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Foil Blanket - Sleeping
I was wondering whether anyone had ever wrapped one of those emergency foil blankets around their sleeping pad to reflect body heat back up towards the bodies core during the night. If so, what difference did it make?
Edited by waterloggedwellies on 04/22/2006 12:05:43 MDT.
It will make no improvement in IR heat retention; it will cause the sleeping bag to loose conduction insulation because it won't pass moisture to the air; and will only prevent convection heat loss if you don't already have a conventional shelter such as a tent, bivy, or tarp.A foil blanket is designed to reflect infra red heat. Any conventional sleeping bag insulation loft higher than 3/4 to 1" (60F rating) will already absorb the vast majority of your IR heat and so there will be little or nothing for the foil to reflect back to your body.A foil blanket is useful for situations in which you don't have 3/4 to 1" of fiber insulation; you want to maximize the heat from a fire by reflecting it to your back side; you need to block the suns heat and you have an air gap greater than 1" you and the blanket; or you need to block the wind (convection heat loss) and don't have a conventional shelter.
Scott,Listen to Richard. He nailed it down.
Richard's response describes what would happen if you wrapped a foil blanket a sleeping bag. Scott's question is about the pad, not the bag. Scott, never tried it but not sure there would be a huge difference. Worth a try at least.
Sorry about misreading where you were putting the foil. Foil placed between the bottom of the sleeping bag and the top of the pad will not effectively improve the insulation value of the pad or the bag. This is because the bottom of the sleeping bag will be compressed by your body weight and so there isn't an effective air gap for the foil to reflect infrared radiation. Most of your body heat will be passed through the foil via conductance to the pad.
Thanks for the all replies.So, it seems that there needs to be a gap between the body and the foil to prevent heat simply being conducted through the foil instead of being reflected back. I had been thinking about ways to improve bottom insulation when using a top bag without adding massively to weight carried. I usually have a foil blanket in my pack but have neve used it for this purpose and don't have a another trip away planned for a while.I did like the look of the balloon bed, maybe that would provide the air gap required if the foil was placed on the floor beneath the bed? Or maybe just stick with a pad and forget about the foil.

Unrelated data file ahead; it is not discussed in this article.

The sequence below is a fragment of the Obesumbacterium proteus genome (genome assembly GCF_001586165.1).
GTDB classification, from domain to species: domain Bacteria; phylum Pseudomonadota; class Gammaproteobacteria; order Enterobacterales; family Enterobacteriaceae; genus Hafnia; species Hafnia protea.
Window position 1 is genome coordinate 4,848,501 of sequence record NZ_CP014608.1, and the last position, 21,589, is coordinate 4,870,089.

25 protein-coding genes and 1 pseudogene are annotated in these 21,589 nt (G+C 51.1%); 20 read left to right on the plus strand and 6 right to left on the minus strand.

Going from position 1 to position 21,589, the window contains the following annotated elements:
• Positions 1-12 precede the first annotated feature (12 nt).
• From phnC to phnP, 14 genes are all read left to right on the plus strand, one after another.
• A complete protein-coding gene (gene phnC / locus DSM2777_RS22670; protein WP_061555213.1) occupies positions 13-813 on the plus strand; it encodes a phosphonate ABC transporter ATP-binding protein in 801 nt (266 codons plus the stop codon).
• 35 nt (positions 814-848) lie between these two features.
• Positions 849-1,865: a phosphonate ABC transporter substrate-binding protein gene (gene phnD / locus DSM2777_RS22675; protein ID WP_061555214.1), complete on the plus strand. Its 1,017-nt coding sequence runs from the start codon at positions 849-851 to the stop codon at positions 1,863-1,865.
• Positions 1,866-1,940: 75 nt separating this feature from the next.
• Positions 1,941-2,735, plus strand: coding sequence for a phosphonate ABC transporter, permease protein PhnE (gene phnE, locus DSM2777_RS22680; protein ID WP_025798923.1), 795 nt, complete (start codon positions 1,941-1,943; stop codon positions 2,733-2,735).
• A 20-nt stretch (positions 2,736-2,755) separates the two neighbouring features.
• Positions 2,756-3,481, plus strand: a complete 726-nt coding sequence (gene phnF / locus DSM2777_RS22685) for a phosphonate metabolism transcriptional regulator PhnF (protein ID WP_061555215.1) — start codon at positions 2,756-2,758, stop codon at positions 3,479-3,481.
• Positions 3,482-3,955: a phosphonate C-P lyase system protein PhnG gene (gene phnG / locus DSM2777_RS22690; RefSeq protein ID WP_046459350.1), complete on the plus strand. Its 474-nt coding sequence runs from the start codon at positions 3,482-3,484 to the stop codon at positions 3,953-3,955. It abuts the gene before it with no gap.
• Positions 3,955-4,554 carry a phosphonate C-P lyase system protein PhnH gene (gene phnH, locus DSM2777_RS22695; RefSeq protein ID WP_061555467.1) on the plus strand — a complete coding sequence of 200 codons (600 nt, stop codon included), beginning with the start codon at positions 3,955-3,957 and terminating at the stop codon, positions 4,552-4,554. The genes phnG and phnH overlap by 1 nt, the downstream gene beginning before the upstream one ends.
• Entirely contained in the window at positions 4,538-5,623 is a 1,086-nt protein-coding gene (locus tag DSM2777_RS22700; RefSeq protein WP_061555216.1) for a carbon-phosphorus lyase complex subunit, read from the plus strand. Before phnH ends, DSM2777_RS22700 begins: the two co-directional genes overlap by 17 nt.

I used to sleep with a cut down Outdoor Blanket as a ground cloth. The is a 3-layer laminate with a reflective metalized side. I used it without a sleeping pad with the reflective side up. I always preferred these to the foil blankets where the metal coating peels off after a few uses. Never noticed any special warming effects from merely laying on it. However, during the 3:00 a.m. chill, it was warming to pull it around you. Don't know if it was trapping radiant heat or merely acting as a VBL. I suspect the latter.
On the Hennessy Hammock website it recommends using a foil blanket in combination with their new 4-season Super Shelter. Is that suggestion rubbish?
If you are hearing impared it should work OK, mostly by being windproof. If your hearing is up to par, the rattle, crinkle, snap, crackle and pop of the foil blanket will remind you of what sleep deprivation is all about.
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